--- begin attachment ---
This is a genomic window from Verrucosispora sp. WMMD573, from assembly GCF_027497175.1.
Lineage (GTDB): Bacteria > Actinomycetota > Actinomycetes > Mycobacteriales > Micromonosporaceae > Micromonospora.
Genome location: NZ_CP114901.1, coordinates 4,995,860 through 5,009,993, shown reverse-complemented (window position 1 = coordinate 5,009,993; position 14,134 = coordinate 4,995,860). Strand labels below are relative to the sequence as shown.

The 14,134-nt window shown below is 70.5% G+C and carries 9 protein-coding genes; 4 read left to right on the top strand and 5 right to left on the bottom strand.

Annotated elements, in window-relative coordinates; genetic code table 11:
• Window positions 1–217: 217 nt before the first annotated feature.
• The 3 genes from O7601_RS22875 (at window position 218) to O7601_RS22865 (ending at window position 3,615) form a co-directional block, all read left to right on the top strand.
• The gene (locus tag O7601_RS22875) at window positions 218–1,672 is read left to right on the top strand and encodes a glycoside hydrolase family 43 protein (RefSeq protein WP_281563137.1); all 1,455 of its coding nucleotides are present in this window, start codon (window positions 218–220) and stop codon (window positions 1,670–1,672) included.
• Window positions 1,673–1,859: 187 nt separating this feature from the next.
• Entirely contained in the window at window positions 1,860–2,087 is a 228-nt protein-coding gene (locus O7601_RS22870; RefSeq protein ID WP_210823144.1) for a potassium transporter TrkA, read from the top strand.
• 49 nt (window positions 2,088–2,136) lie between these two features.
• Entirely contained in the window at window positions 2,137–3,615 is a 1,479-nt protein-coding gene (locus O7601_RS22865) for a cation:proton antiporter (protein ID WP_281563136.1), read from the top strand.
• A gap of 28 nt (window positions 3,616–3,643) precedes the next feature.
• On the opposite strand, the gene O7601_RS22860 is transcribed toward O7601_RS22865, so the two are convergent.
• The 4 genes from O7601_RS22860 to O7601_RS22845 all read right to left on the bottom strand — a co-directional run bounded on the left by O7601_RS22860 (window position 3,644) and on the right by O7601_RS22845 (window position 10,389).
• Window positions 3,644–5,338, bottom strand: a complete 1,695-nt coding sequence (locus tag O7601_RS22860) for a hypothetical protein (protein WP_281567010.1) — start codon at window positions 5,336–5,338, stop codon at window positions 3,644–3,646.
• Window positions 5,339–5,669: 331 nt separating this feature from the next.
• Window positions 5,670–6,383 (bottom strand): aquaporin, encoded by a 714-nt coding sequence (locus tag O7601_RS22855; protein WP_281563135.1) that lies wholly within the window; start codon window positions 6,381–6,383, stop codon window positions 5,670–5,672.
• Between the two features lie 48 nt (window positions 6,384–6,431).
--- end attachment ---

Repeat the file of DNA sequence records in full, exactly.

This is a genomic window from Verrucosispora sp. WMMD573, from assembly GCF_027497175.1.
Lineage (GTDB): Bacteria > Actinomycetota > Actinomycetes > Mycobacteriales > Micromonosporaceae > Micromonospora.
Genome location: NZ_CP114901.1, coordinates 4,995,860 through 5,009,993, shown reverse-complemented (window position 1 = coordinate 5,009,993; position 14,134 = coordinate 4,995,860). Strand labels below are relative to the sequence as shown.

The 14,134-nt window shown below is 70.5% G+C and carries 9 protein-coding genes; 4 read left to right on the top strand and 5 right to left on the bottom strand.

Annotated elements, in window-relative coordinates; genetic code table 11:
• Window positions 1–217: 217 nt before the first annotated feature.
• The 3 genes from O7601_RS22875 (at window position 218) to O7601_RS22865 (ending at window position 3,615) form a co-directional block, all read left to right on the top strand.
• The gene (locus tag O7601_RS22875) at window positions 218–1,672 is read left to right on the top strand and encodes a glycoside hydrolase family 43 protein (RefSeq protein WP_281563137.1); all 1,455 of its coding nucleotides are present in this window, start codon (window positions 218–220) and stop codon (window positions 1,670–1,672) included.
• Window positions 1,673–1,859: 187 nt separating this feature from the next.
• Entirely contained in the window at window positions 1,860–2,087 is a 228-nt protein-coding gene (locus O7601_RS22870; RefSeq protein ID WP_210823144.1) for a potassium transporter TrkA, read from the top strand.
• 49 nt (window positions 2,088–2,136) lie between these two features.
• Entirely contained in the window at window positions 2,137–3,615 is a 1,479-nt protein-coding gene (locus O7601_RS22865) for a cation:proton antiporter (protein ID WP_281563136.1), read from the top strand.
• A gap of 28 nt (window positions 3,616–3,643) precedes the next feature.
• On the opposite strand, the gene O7601_RS22860 is transcribed toward O7601_RS22865, so the two are convergent.
• The 4 genes from O7601_RS22860 to O7601_RS22845 all read right to left on the bottom strand — a co-directional run bounded on the left by O7601_RS22860 (window position 3,644) and on the right by O7601_RS22845 (window position 10,389).
• Window positions 3,644–5,338, bottom strand: a complete 1,695-nt coding sequence (locus tag O7601_RS22860) for a hypothetical protein (protein WP_281567010.1) — start codon at window positions 5,336–5,338, stop codon at window positions 3,644–3,646.
• Window positions 5,339–5,669: 331 nt separating this feature from the next.
• Window positions 5,670–6,383 (bottom strand): aquaporin, encoded by a 714-nt coding sequence (locus tag O7601_RS22855; protein WP_281563135.1) that lies wholly within the window; start codon window positions 6,381–6,383, stop codon window positions 5,670–5,672.
• Between the two features lie 48 nt (window positions 6,384–6,431).